• 01:45 PM - Imaro mentioned pemerton in post Mike Mearls on how 4E could have looked
    I dont know how typical your example of a skill challenge is but for many Fighters the chances of adding a success look pretty grim with the given examples of skills to use. Given that you need to hit between high 20s to low 30s for a success the player needs to come up with a narrative way they can swing an Athletics or Survival check into convincing the Aspect of Moradin to help. Well here's a list of examples and there usage in another Epic skill challenge from the epic tier adventure "Test of Fire" where both Athletics and Stealth uses are suggested... again in a totally mundane...but with bigger numbers...type of way. I just find it strange that if mythic feats like the one pemerton described (shoving one's hands into a furnace to hold an artifact while it is being forged) are the inherent fiction in epic level 4e... well why do the examples in official adventures seem so mundane? It's almost as if it isn't inherent in 4e but instead what pemerton has chosen the fiction to be in his epic level 4e games (which is a great thing but again something that can be done in 5e as well)... I mean when using stealth why aren't the characters commanding the stuff of shadows to cloak themselves? Why when using Athletics do they need to leap from barge to barge or find a narrow point to leap the length of the canal shouldn't an epic warrior with athletics just be able to make a leap across it's entire breadth at even it's widest point? Skills Use the following general descriptions as a guideline for the types of activities the heroes can attempt with each of this challenge’s primary and secondary skills. All checks in the challenge are made using an adventurer’s...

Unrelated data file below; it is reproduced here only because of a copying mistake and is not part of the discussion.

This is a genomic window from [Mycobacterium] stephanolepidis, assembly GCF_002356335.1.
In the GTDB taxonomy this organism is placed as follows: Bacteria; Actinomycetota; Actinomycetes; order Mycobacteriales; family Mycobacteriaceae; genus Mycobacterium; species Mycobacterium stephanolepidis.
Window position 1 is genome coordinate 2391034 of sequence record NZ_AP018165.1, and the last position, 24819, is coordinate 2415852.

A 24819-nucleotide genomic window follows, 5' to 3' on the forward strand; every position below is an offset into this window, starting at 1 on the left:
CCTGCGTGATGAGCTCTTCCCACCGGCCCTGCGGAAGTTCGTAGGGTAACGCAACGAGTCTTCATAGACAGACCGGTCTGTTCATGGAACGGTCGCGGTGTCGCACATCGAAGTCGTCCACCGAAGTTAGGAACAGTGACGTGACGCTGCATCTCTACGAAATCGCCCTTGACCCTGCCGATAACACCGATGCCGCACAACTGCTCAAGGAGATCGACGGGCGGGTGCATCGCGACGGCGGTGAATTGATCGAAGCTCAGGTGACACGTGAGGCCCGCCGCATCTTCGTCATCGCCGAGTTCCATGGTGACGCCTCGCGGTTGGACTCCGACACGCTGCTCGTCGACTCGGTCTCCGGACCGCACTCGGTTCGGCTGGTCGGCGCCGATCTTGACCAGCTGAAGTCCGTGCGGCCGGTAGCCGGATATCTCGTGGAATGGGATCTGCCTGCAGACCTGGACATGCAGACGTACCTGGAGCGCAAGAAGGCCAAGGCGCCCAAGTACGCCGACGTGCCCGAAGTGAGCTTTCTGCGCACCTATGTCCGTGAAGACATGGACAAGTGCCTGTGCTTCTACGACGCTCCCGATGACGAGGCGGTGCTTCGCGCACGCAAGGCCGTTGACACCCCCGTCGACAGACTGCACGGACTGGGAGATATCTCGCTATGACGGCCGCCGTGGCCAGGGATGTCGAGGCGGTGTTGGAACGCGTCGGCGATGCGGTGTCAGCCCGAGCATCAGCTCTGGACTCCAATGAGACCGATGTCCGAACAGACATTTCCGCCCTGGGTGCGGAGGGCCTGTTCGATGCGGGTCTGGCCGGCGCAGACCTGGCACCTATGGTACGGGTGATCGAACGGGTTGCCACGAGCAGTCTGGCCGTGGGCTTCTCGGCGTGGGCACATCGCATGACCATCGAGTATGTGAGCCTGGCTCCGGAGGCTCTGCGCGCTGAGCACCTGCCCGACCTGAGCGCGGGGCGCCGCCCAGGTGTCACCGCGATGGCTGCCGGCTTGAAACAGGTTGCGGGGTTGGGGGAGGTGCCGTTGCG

• 08:02 AM - Imaro mentioned pemerton in post Mike Mearls on how 4E could have looked